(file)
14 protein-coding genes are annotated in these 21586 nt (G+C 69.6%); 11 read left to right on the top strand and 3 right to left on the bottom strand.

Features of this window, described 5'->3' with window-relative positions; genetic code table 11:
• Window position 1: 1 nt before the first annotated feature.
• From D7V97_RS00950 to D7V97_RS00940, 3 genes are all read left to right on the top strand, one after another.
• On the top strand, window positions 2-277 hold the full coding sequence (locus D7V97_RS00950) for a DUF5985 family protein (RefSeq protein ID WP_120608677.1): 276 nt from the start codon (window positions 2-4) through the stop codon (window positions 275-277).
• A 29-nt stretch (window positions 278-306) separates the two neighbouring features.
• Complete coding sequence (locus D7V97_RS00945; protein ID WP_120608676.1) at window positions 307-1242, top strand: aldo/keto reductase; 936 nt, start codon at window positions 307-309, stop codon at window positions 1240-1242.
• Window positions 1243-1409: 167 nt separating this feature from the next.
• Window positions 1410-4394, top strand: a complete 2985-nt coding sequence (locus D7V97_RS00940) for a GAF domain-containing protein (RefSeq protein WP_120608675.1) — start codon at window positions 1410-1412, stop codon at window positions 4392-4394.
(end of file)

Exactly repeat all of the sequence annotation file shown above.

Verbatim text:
14 protein-coding genes are annotated in these 21586 nt (G+C 69.6%); 11 read left to right on the top strand and 3 right to left on the bottom strand.

Features of this window, described 5'->3' with window-relative positions; genetic code table 11:
• Window position 1: 1 nt before the first annotated feature.
• From D7V97_RS00950 to D7V97_RS00940, 3 genes are all read left to right on the top strand, one after another.
• On the top strand, window positions 2-277 hold the full coding sequence (locus D7V97_RS00950) for a DUF5985 family protein (RefSeq protein ID WP_120608677.1): 276 nt from the start codon (window positions 2-4) through the stop codon (window positions 275-277).
• A 29-nt stretch (window positions 278-306) separates the two neighbouring features.
• Complete coding sequence (locus D7V97_RS00945; protein ID WP_120608676.1) at window positions 307-1242, top strand: aldo/keto reductase; 936 nt, start codon at window positions 307-309, stop codon at window positions 1240-1242.
• Window positions 1243-1409: 167 nt separating this feature from the next.
• Window positions 1410-4394, top strand: a complete 2985-nt coding sequence (locus D7V97_RS00940) for a GAF domain-containing protein (RefSeq protein WP_120608675.1) — start codon at window positions 1410-1412, stop codon at window positions 4392-4394.